As Long Beach fire personnel help battle the fires that are ravaging northern parts of Los Angeles County, the Santa Ana winds that are propelling those flames could have implications for Southern California Edison (SCE) customers in Long Beach.
In a release issued by the city’s Department of Disaster Preparedness today Director Reggie Harrison said that SCE has indicated that because of the strong Santa Ana winds it could switch off parts of its grid in Long Beach as a safety precaution. The circuit that could potentially affect residents in the city is called the Pablo circuit and is located near the southern portion of Signal Hill, and if switched off, could impact residents in the Fourth and Sixth Districts.
“When SCE turns off power to a circuit it takes into account wind speeds higher than historical averages, humidity levels and other conditions,” Harrison said in the release. “The circuit will be reenergized when wind speeds are reduced and the circuit is assessed which may include physical inspection.”
Harrison added that if a circuit is turned off at night it will not be reenergized until “daylight hours” and that staff was working with SCE to develop a process to notify affected residents.
A representative from SCE referred the Post to its website where updates have been posted regarding the fire and winds impacting the region. As of 9:00AM SCE had yet to turn off any of the three circuits it expected could pose problems but its update stated that that could change if the weather worsens. It’s unclear how many residents in central and east Long Beach could be affected if SCE turns off the Pablo circuit.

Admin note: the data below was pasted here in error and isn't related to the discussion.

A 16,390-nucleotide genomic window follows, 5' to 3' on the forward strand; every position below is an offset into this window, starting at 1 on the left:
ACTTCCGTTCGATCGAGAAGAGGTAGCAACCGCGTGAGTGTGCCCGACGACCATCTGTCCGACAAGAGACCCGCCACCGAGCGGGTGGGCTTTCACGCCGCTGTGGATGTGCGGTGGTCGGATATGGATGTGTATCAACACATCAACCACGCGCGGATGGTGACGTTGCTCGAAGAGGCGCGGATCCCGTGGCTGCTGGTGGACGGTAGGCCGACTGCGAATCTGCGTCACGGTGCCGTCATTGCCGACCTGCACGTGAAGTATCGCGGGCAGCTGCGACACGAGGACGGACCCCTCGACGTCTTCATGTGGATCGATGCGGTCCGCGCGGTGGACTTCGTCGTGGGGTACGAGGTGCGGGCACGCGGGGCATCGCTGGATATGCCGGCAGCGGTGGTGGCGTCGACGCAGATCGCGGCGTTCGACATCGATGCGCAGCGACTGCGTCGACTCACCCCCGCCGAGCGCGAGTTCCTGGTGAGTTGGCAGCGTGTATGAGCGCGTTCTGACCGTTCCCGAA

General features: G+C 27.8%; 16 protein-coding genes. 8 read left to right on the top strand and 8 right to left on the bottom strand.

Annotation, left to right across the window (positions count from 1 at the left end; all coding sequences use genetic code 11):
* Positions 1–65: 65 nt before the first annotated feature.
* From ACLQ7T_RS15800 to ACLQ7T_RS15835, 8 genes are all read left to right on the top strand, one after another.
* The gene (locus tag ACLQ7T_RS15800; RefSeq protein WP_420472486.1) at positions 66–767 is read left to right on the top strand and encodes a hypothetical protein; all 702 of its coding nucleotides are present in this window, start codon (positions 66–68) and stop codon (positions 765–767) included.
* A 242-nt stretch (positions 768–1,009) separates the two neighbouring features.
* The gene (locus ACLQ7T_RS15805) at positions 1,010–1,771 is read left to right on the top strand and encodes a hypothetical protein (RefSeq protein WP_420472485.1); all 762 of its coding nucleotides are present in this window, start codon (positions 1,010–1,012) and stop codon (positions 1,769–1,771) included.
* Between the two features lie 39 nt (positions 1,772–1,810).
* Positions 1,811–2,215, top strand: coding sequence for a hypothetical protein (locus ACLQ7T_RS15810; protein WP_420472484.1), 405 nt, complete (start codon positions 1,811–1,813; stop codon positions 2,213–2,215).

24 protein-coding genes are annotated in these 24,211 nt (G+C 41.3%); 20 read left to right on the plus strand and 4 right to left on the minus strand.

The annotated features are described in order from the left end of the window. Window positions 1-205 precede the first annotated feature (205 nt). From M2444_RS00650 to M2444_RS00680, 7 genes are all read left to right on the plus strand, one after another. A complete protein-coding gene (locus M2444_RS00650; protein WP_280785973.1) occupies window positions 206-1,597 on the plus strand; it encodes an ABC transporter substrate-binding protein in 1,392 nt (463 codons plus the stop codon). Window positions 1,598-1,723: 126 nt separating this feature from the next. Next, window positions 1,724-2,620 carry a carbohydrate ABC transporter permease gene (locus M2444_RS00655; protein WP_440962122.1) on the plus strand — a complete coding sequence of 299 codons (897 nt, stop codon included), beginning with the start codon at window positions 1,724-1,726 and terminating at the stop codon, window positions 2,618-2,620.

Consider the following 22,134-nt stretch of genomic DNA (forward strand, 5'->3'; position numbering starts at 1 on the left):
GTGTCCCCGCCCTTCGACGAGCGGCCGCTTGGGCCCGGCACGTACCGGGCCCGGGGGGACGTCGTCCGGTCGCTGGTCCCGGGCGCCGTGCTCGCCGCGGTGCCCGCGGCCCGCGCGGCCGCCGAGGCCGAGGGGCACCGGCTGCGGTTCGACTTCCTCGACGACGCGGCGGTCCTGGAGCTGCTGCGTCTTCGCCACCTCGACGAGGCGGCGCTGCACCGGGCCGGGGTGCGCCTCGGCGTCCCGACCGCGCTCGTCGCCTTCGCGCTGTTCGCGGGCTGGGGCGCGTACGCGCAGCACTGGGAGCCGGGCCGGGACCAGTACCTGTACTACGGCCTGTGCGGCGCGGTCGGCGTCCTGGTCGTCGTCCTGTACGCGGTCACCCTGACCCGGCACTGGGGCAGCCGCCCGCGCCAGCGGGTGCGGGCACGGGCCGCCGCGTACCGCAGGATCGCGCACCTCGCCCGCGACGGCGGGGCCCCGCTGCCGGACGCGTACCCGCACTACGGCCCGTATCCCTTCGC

“We understand the inconvenience of turning off electric service and will make every effort to reach out to customers in affected areas to make them aware and will work to notify fire and public safety agencies, as well as local and state officials in advance of shutting off power,” said Paul Grigaux, incident commander and SCE vice president of Transmission, Substations and Operations in the update.
Last night, Southern California residents received a mobile alert regarding the strong winds and their potential to spread fires. The Purple Alert—the first time the state has issued the highest rating on the state’s color-coded system for expected wind strength and corresponding fire danger— forecasts “extreme” wind speeds which could approach 80 miles per hour.
According to the National Weather Service, winds in Long Beach aren’t projected to reach the speeds that are expected in some parts of the county, with projections showing expected wind gusts to remain below 15 mph over the next few days.
However, the waters off of much of the county including Long Beach are under gale warnings with winds projected to reach as high as 47 knots (roughly 52 miles per hour) and the city is under a red flag warning due to low relative humidity combined with the windy conditions. The red flag warning is active through 8:00PM Saturday.
Outages can be tracked on the SCE website.